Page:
>A ring around the moon is not too bad, but a ring around the sun makes women and children sad.<
45. Is de maan als een schuit, dan valt er geen regen uit.
>When the moon is shaped like a boat, no rain will fall out.<
46. Schijnt de zon op nieuwjaar, geeft het een goed appeljaar.
>When the sun shines on New Year's Day, it will be a good apple year.<
47. Niemand ooit zo fijn iets spon, of het kwam aan het licht der zon.
>No one can make a fabric so fine that it won't be exposed to the sun.<
(i.e. Even the biggest lie won't stick)
48. Krimpende winden en uitgaande vrouwen zijn niet te vertrouwen.
>Backing winds and outgoing women are not to be trusted.<
(Weather expression – really!)
49. Al regende het varkens, je krijgt er geen borstel van.
>Even a rain of pigs doesn't give you a brush.<
(i.e. Even in the best of circumstances, you'll have to work for your money)
50. Leven als een (kik)vorst in Frankrijk.
>To live like a prince (frog) in France.<
(The frog is an addition thought up by late Kina van der Meij and me... it slightly changes the meaning of the proverb.)
51. Wanneer het op de groten regent, drupt het op de kleinen.
>If it rains on the great, it drips on the little people.<
(i.e. Noone can entirely escape the troubles of others)
52. Wie naar de hemel spuwt, spuwt in zijn eigen aangezicht.
>He who spits at heaven, spits in his own face.<
(i.e. Fighting the big/important guy, will only get you in trouble)
53. Zonder mijn en dijn zou de wereld een hemel zijn.
>Without mine and yours, the world would be a heaven.<
(i.e. Share and share alike, will make for a better world)
54. Is de hemel al te blauw, spoedig wordt hij dan weer grauw.
>If the sky is all to blue, it soon will turn to gray again.<
(i.e. Good luck will eventually run out)
55. De molen gaat niet om met wind die voorbij is.
>The windmill doesn't care for the wind that's gone past.<
(i.e. You don't need precautions for something that has happened in the past)
56. Waar de dijk het laagst is, loop het eerst het water over.
>Where the dyke is lowest, water runs over it first.<
(i.e. The poor will suffer first)
57. Alle beetjes helpen, zei de mug, en ze piste in de zee.
>Every little bit helps, the mosquito said, pissing into the sea.<
58. Daar verdrinken er meer in een wijnglas dan in de zee.
>More people drown in a wineglass then in the sea.<
(i.e. Alcohol is deadlier than (swimming in) the sea)
59. Als de drank is in de man, is de wijsheid in de kan.
>If booze is in the man, wisdom is in the can.<
60. Een haastig man moet op geen ezel rijden.
>He who is in a hurry, shouldn't be riding a donkey.<
(i.e. If you want to succeed, you need the right tools)
61. Een man met baard, daar is een vrouw bij bewaard.
>A bearded man is a woman provided for.<
(i.e. A brave man knows how to make a living)
62. Indien de baard de wijsheid bracht, zo werd de bok het wijst geacht.
>If a beard were a sign of wisdom, the he-goat would be the wisest<
(i.e. Having facial hair doesn't make you intelligent... necessarily that is)
63. Wie zichzelf niet belangrijk vindt, doet zijn werk niet goed.
>He who doesn't find himself important, isn't doing his job well.<
64. Ik moet niks hebben van kinderen. Kind *zijn* vond ik al erg genoeg.
> I don't like children. *Being* one was bad enough.<
(Quote by one of the characters of writer/artist Wim T. Schippers)
Famous Dutch products and habits...
>The best translation would be 'licorice', but 'drop' is quite something else. It is best described as a black, chewy kind of candy with a sweet and/or salty taste. The Dutch like it so much, that you can buy it in hundreds of different types. And none of them taste as the ones you can get outside the Netherlands.<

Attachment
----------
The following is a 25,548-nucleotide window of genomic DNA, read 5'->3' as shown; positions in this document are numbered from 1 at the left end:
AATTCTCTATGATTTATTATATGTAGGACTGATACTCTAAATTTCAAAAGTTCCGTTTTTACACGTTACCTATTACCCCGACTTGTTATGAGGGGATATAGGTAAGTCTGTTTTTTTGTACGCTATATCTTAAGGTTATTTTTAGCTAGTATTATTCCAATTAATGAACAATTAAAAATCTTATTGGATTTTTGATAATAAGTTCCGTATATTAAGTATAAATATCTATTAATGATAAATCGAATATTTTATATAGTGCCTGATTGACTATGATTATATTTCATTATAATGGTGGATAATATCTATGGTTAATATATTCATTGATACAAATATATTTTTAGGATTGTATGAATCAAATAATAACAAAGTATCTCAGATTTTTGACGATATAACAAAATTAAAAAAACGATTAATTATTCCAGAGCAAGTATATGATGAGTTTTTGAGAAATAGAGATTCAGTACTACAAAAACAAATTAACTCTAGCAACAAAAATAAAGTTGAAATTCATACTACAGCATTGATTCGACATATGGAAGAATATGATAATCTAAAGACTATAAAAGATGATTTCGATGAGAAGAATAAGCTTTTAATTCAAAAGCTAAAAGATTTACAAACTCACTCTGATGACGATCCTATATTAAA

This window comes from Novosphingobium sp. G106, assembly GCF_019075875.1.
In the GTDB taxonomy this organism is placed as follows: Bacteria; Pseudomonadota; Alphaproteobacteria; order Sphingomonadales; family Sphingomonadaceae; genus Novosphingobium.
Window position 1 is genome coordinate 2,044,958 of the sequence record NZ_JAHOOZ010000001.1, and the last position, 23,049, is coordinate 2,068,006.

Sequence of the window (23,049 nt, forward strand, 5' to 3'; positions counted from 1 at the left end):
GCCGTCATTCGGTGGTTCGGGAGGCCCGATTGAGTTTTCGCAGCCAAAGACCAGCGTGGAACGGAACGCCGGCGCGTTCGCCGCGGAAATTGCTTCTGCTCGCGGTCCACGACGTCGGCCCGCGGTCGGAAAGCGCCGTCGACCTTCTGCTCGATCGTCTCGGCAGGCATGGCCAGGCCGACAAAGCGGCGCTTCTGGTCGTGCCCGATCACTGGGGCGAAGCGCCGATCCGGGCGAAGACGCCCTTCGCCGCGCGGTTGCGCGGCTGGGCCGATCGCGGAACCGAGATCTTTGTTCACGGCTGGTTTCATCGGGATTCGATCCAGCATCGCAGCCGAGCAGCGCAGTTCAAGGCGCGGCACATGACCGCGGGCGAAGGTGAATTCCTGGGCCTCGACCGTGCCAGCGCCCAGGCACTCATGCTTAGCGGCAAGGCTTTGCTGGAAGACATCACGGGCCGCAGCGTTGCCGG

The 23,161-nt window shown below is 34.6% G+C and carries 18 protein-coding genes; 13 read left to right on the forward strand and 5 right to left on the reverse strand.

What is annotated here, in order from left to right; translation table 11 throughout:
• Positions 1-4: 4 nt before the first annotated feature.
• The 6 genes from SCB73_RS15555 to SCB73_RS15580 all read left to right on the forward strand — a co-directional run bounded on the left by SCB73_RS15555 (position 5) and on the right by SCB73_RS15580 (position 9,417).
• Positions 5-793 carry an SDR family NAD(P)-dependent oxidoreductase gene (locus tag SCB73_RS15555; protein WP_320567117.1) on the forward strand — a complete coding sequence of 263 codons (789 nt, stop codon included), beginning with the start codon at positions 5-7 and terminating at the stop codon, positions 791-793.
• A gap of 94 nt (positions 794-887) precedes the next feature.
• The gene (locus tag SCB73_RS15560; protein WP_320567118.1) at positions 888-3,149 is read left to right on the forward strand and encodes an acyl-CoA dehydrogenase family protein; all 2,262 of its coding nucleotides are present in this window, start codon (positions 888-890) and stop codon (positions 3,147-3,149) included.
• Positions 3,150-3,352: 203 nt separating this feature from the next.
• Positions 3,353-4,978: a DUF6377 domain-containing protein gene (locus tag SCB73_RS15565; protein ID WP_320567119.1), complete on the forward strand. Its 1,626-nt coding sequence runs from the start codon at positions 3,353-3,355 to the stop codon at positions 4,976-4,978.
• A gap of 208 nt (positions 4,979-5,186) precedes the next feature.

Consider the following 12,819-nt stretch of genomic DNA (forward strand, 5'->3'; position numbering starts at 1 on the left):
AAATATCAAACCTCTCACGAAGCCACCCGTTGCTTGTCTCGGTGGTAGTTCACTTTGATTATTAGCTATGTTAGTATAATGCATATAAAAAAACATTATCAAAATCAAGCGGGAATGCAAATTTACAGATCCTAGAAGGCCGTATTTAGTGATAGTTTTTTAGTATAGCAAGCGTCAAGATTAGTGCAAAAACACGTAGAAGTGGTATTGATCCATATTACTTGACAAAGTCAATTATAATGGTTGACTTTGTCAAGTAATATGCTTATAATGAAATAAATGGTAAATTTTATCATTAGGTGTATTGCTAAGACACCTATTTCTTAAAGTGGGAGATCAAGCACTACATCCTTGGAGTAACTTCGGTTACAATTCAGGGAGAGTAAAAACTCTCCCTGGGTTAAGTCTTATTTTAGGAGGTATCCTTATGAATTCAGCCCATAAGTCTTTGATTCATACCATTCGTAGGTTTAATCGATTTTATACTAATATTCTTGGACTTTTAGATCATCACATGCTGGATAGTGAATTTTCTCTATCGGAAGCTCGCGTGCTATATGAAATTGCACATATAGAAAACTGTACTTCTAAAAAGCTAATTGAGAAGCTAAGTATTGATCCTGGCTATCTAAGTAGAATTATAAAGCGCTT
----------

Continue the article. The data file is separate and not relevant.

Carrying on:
>The famous 'wooden shoes'! They are still made by the thousands, but mostly for (American, Japanese and Chinese) tourists. Believe it or not: they are very comfortable and are still used by farmers and gardeners.<
>Tulips. Who doesn't know these 'typical' Dutch flowers, that originate in Turkey, look like onions or leek most of the time and come in so many varieties, that you get the impression that they are artificial. Well, they are!<
>A tulip, a wooden shoe, a dike, and a windmill...that's the way we spell Holland. Yes, we have windmills...would YOU get rid of the main attraction of your theme park?<
>Also known as the Dutch Mountains, dikes are what is keeping our feet dry (along with the wooden shoes, of course). And no, we don't know Hans Brinkers.... Don't believe every story they feed you!<
>The Germans call it 'Schnapps', the English call it 'gin'. It's basically a mixture of water and ethanol. Some people put ice in it, to suppress the taste. Now, why would one do such a strange thing?<
>The pinnacle of Dutch cuisine: take a kilo of potatoes, boil them to a pulp, add some really well done cabbage or raw endive, mash the mixture even further and voila! Best eaten with a fatty sausage or pieces of bacon, and lots of gravy of course!<
>Did you miss number 7 ('stamppot')? Don't worry, here's another fine example of the Dutch cuisine: take a kilo of potatoes, add half a kilo of onion rings and half a kilo of carrots, boil, boil, boil, mash the mixture and bon appetit!<
>Do you know what peas look like after they've been cooked for half a day? No? Then you have never seen 'snert', the ugly looking, but surprisingly tasty Dutch pea soup. Best eaten in wintertime, after skating over the frozen rivers and lakes.<
>In the Netherlands there a literally thousands of people who can't wait to skate 200 kilometers over frozen lakes and ditches which takes 6-16 hours. And a couple of million others like to watch them do that! The 'Elfstedentocht' connects eleven towns in the province of Friesland, and is held about once or twice per decade (if it's cold enough, that is).<
>The rest of the world has Santaclaus, we have 'Sinterklaas', a guy with a red suit and a white beard (they must be related!). Sinterklaas brings presents on the 5th (!) of December and doesn't have a sleigh, but a white horse and black helpers called 'Zwarte Pieten' (Black Petes). Just like the tulips Sinterklaas originates in Turkey he was/is a bishop that spends his old age in Spain (so we're told).<
>'Fritters'. Essentially a heavy dough with lots of raisins, deep-fried in lots of oil. To be eaten around New Year's Day: the fattier, the better!<
13. Hollandse nieuwe
>Fresh Dutch herring. To be eaten raw, without the bones, but with chopped onion. Not recommendable on a hot day...<